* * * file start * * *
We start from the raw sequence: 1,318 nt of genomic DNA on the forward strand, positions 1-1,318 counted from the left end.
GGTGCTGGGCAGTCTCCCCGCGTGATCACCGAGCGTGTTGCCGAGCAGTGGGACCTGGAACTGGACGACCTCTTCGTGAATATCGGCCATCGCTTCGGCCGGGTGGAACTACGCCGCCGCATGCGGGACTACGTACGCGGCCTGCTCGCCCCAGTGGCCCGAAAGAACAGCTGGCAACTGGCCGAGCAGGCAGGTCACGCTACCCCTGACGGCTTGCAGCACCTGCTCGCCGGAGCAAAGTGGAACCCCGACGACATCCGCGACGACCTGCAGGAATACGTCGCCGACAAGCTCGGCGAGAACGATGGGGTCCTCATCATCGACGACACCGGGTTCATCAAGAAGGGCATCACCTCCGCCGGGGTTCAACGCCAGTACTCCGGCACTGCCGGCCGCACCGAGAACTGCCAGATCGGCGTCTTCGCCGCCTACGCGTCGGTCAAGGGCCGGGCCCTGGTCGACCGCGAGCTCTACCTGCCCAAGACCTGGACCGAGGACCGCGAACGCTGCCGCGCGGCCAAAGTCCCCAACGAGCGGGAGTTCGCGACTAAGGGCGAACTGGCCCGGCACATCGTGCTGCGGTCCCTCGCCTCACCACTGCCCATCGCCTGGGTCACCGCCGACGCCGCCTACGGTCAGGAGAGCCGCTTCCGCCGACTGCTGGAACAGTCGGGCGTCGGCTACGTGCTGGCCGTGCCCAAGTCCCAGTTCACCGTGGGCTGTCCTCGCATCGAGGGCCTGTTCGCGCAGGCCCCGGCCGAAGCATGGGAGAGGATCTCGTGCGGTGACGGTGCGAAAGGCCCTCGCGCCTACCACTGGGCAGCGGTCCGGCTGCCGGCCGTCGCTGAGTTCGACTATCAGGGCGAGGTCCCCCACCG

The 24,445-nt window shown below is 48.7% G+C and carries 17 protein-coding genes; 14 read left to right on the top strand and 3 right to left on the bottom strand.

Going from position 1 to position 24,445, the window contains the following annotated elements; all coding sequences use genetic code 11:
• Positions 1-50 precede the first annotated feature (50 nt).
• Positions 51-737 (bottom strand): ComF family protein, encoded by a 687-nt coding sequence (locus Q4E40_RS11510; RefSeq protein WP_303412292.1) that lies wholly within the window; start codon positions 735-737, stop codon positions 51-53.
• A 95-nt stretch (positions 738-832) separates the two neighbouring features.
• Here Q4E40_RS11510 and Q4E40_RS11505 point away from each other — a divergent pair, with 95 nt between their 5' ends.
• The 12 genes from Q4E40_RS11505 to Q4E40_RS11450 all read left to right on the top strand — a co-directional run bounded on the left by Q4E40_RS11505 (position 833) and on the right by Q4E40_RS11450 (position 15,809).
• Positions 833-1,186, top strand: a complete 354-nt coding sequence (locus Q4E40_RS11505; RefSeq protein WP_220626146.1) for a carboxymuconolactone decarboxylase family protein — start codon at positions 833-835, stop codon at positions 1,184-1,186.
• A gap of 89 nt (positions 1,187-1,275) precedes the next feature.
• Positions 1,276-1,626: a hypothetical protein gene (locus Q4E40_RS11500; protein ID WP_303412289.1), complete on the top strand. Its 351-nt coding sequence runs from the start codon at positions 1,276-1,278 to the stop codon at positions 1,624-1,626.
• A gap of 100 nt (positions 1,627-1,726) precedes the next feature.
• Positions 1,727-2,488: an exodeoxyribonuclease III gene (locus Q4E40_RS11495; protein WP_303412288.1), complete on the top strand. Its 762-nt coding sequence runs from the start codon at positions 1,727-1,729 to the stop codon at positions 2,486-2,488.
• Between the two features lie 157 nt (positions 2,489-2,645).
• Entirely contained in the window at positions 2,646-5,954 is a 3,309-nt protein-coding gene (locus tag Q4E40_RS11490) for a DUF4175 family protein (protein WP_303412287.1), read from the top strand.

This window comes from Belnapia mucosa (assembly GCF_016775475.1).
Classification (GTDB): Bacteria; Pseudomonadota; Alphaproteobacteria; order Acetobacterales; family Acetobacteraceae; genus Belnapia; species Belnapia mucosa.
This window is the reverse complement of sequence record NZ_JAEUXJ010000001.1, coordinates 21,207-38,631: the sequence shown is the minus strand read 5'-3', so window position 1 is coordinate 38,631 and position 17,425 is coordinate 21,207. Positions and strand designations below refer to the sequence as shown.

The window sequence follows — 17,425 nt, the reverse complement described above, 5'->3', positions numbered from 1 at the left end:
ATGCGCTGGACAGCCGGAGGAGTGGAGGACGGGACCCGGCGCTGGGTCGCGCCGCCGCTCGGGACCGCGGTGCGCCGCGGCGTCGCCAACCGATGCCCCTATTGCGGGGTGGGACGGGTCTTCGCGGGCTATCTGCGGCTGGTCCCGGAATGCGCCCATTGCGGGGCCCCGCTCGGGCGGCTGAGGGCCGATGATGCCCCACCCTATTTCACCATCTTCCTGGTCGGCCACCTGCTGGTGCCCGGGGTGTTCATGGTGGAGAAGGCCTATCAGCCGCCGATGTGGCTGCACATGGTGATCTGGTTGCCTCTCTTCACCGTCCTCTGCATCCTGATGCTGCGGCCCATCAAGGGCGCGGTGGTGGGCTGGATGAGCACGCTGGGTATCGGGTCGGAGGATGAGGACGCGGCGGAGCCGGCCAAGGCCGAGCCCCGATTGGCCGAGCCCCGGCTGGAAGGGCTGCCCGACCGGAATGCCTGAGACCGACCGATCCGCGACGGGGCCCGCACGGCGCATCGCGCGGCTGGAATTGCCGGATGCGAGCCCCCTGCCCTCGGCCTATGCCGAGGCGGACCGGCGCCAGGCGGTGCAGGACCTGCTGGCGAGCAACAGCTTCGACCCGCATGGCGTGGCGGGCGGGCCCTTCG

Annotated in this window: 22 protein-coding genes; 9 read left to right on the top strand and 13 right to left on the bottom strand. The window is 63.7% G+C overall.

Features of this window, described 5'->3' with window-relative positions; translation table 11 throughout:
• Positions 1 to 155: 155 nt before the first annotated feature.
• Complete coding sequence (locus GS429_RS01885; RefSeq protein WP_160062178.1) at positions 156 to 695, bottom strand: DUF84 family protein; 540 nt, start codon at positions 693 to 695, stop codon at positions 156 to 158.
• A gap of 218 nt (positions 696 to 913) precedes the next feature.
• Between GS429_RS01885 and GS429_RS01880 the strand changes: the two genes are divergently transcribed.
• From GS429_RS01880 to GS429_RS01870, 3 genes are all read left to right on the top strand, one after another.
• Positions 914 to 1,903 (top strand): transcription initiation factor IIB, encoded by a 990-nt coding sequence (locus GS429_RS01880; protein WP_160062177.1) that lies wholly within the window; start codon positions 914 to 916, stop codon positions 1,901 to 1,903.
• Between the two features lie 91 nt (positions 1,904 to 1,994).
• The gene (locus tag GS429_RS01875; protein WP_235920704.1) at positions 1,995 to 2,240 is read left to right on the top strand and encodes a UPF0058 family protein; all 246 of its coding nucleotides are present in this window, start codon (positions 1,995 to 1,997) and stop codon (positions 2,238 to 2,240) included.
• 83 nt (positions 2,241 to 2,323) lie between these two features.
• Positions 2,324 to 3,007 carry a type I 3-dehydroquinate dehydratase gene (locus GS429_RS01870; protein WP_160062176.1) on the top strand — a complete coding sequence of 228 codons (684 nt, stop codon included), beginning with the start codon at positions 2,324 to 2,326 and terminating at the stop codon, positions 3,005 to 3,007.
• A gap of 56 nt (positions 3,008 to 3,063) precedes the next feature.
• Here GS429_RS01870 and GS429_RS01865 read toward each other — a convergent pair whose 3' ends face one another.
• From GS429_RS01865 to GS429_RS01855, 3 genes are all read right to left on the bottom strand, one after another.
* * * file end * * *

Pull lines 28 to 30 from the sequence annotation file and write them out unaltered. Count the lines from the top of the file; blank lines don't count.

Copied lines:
• From GS429_RS01880 to GS429_RS01870, 3 genes are all read left to right on the top strand, one after another.
• Positions 914 to 1,903 (top strand): transcription initiation factor IIB, encoded by a 990-nt coding sequence (locus GS429_RS01880; protein WP_160062177.1) that lies wholly within the window; start codon positions 914 to 916, stop codon positions 1,901 to 1,903.
• Between the two features lie 91 nt (positions 1,904 to 1,994).